Determining Grades in the Internal Medicine Clerkship: Results of a National Survey of Clerkship Directors

Acad Med. 2020 Nov 3. doi: 10.1097/ACM.0000000000003815. Online ahead of print.


Purpose: Trust in and comparability of assessments are essential in clerkships in undergraduate medical education for many reasons, including ensuring competency in clinical skills and application of knowledge that will be important for the transition to residency and throughout the students' careers. The authors examined how assessments are utilized to determine internal medicine (IM) core clerkship grades across U.S. medical schools.

Methods: A multi-section web-based survey of core IM clerkship directors at 134 U.S. medical schools with membership in the Clerkship Directors in Internal Medicine was conducted in October through November 2018. The survey included a section on assessment practices to characterize current grading scales used, who determines students' final clerkship grades, the nature/type of summative assessments, and how assessments are weighted. Respondents were asked about perceptions of the influence of the National Board of Medical Examiners (NBME) Medicine Subject Examination (MSE) on students' priorities during the clerkship.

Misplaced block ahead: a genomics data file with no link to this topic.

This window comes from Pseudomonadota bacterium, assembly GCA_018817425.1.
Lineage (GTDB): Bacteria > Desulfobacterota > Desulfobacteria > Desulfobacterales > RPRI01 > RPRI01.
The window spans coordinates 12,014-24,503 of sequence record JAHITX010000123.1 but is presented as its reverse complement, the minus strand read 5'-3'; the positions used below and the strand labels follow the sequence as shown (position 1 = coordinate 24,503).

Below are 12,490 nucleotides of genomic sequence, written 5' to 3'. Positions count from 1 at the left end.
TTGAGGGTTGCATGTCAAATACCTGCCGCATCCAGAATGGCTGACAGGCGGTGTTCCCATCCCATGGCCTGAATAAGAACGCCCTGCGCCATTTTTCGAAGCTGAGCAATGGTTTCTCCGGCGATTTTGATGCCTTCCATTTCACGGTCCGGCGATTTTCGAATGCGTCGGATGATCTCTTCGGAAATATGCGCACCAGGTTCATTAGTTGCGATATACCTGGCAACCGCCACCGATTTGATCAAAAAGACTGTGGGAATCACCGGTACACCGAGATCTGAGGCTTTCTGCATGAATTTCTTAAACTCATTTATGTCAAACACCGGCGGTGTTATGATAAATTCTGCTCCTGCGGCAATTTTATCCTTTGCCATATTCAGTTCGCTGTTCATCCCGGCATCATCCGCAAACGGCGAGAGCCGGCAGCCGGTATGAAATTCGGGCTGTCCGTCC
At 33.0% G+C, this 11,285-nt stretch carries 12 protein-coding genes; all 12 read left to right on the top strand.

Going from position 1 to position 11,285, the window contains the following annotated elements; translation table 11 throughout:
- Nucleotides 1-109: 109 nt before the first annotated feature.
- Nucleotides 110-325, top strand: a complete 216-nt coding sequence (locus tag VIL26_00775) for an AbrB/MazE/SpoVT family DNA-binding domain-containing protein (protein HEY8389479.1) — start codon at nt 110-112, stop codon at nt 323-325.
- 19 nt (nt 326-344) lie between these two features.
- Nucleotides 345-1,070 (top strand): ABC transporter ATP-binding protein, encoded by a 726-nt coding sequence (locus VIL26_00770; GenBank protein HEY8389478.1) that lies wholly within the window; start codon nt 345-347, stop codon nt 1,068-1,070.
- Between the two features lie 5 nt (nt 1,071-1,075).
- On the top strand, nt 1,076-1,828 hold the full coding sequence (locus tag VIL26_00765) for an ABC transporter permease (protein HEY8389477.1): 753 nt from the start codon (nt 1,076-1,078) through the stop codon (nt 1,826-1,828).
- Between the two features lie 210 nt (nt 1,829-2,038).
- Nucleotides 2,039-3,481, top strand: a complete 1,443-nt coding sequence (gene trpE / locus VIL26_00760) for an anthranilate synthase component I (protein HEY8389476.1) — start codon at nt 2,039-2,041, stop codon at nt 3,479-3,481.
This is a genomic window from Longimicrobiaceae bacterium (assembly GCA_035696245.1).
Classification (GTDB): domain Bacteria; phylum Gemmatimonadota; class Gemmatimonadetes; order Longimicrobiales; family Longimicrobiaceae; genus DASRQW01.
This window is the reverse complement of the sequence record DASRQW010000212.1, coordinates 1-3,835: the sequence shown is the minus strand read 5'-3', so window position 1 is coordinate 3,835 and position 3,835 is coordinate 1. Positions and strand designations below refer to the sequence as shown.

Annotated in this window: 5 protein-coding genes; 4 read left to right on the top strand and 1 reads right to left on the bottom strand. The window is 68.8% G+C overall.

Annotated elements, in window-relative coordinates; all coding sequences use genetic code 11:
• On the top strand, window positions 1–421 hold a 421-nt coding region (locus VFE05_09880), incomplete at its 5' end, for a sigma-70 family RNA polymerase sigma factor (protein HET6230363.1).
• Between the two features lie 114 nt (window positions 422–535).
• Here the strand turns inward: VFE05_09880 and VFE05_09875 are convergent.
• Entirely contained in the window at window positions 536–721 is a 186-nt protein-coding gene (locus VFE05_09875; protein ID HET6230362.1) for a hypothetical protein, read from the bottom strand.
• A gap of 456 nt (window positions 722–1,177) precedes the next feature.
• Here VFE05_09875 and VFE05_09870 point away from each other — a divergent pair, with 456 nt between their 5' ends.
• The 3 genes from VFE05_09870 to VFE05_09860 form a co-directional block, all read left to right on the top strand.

Results: The response rate was 82.1% (110/134). There was considerable variability in the summative assessments and their weighting in determining final grades. The NBME MSE (91.8%), clinical performance (90.9%), professionalism (70.9%), and written notes (60.0%) were the most commonly used assessments. Clinical performance assessments and the NBME MSE accounted for the largest proportion of the total grade (on average 52.8% and 23.5%, respectively). Eighty-seven percent of respondents were concerned that students' focus on the NBME MSE performance detracts from patient-care learning.

Conclusions: There was considerable variance in what IM clerkships assessed and how those assessments were translated into grades. The NBME MSE was a major contributor to the final grade despite concerns about the impact on patient-care learning. These findings underscore the difficulty in comparing learners across institutions and serve to advance discussions for how to improve accuracy and comparability of grading in the clinical environment.